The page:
“We’re just kind of in a wait-and-see mode at this point on what’s going to happen,” said Ryan McConnaughey, director of communications at the Petroleum Association of Wyoming. “Obviously, the best thing that could happen for our industry is to see COVID numbers and COVID cases come under control, so that we can return to as normal as possible.”

President Joe Biden is also pushing for increased international oil production to help lower gasoline prices — a strategy opposed by Wyoming’s oil industry.

“Our argument would be, well, we should be producing that right here in the United States,” McConnaughey said.

Following the April CREG update that also put Wyoming’s revenue ahead of January predictions, Gordon announced that the bulk of the next state budget will be built without cuts, which will not change based on the most recent July update.

“The governor’s budget position remains conservative, and he’s not planning changes to his budget based on these projections,” Pearlman said.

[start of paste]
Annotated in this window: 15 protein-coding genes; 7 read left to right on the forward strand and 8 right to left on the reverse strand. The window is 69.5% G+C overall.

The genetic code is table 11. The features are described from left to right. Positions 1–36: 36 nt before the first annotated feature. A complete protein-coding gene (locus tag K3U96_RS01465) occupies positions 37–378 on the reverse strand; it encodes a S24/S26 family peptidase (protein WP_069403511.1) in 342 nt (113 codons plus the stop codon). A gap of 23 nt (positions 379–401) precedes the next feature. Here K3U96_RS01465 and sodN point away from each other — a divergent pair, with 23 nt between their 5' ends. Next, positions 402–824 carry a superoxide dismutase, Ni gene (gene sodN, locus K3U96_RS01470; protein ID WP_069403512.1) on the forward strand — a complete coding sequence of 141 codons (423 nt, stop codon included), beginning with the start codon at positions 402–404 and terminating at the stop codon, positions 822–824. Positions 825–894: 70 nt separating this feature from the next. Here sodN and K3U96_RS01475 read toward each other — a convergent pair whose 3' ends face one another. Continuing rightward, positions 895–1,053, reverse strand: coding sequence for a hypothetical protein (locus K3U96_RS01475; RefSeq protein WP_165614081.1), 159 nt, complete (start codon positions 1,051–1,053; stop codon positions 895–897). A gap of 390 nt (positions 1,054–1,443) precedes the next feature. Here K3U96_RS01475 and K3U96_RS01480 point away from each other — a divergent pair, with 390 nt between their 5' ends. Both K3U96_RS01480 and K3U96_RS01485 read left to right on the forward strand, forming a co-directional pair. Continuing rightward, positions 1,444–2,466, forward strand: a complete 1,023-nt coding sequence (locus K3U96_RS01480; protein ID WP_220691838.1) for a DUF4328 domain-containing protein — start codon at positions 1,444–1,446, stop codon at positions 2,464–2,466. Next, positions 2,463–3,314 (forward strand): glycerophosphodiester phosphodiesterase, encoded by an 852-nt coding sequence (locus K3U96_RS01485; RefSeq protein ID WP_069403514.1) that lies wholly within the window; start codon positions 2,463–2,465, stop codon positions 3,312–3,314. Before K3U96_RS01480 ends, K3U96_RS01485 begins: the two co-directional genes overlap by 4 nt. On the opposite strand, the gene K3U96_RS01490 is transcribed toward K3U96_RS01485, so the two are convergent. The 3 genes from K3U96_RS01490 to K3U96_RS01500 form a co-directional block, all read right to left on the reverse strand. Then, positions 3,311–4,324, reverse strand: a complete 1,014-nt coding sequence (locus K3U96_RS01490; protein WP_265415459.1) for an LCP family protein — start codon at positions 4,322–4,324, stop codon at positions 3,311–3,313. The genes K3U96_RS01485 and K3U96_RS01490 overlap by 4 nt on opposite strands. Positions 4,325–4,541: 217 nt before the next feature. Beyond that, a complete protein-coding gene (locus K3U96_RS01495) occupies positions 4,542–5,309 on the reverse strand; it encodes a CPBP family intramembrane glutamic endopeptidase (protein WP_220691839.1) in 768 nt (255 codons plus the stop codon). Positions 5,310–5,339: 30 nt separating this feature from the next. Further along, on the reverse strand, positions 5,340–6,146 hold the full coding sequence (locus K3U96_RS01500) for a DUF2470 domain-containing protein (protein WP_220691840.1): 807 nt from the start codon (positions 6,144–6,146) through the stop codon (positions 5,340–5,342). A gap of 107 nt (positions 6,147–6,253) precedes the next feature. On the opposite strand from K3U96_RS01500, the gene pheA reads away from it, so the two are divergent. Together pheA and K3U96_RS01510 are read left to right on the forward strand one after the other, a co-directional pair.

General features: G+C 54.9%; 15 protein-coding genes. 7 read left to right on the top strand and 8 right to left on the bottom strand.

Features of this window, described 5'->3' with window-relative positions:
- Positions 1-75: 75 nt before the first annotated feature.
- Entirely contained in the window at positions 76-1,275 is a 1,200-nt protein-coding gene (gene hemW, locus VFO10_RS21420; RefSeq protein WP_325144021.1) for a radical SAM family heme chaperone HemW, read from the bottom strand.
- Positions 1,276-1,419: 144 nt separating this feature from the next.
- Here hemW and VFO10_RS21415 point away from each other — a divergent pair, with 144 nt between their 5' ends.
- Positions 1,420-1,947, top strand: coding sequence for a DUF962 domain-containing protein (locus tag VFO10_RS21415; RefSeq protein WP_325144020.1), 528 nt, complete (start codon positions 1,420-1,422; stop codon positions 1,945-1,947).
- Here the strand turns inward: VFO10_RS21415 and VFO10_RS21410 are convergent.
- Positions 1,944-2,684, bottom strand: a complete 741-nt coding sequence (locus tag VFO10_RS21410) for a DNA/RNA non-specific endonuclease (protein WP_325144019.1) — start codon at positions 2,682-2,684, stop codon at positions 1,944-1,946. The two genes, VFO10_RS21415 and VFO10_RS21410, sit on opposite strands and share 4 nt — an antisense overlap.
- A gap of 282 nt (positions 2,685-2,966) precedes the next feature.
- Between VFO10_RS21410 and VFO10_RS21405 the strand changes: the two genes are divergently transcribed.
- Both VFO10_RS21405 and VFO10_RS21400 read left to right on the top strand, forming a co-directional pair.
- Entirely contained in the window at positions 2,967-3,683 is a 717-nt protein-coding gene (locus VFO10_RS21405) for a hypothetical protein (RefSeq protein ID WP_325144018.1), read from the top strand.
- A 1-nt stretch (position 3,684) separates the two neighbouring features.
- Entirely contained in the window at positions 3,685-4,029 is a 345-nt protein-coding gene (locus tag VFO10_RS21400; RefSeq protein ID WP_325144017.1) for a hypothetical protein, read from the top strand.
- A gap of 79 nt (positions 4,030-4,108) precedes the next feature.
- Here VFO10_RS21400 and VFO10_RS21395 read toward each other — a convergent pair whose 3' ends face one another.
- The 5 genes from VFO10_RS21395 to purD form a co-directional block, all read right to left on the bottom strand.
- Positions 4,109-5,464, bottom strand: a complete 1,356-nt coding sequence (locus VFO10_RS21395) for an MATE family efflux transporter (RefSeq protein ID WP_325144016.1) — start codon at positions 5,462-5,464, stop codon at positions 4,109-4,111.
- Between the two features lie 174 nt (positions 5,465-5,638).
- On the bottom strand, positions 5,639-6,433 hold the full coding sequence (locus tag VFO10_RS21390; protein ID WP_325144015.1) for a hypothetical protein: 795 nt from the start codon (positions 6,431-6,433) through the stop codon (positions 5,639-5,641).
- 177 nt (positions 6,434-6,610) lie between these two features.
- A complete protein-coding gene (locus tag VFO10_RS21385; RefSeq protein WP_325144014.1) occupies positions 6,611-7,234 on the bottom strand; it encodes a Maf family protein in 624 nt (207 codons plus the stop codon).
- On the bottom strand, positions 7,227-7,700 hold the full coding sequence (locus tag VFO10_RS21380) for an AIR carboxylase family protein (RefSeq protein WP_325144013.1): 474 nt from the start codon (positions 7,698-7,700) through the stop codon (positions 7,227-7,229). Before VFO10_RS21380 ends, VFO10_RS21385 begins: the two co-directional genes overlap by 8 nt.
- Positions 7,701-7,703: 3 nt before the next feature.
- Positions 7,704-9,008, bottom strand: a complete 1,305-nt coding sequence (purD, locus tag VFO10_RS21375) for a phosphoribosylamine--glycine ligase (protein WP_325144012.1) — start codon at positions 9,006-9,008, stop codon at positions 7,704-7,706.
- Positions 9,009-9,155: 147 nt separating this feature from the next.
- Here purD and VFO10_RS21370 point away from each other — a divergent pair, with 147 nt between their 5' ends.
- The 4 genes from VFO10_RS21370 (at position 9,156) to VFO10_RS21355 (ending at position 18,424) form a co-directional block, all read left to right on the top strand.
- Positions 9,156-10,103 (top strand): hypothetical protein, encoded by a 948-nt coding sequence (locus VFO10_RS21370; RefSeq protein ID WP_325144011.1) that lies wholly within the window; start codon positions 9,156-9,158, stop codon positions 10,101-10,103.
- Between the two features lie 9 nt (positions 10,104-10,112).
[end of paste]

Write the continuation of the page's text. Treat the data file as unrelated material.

The report cites the gradual reopening of the economy following the pandemic, but one of the factors that could force the promising numbers back down is the delta variant, which is hospitalizing people at increasing rates throughout the country.

Airline usage would plummet and demand for fuel would fall with it, for example, which would drive down commodity prices that are giving the state its current monetary cushion.

“Volatility isn’t recovery,” said Rep. Mike Yin, D-Jackson, a member of the Joint Revenue Committee.” Temporary highs match the high prices based on limited supply in many sectors, and as long as we have our wagon hitched to this one industry, we will be at the whim of prices set by [The Organization of the Petroleum Exporting Countries].”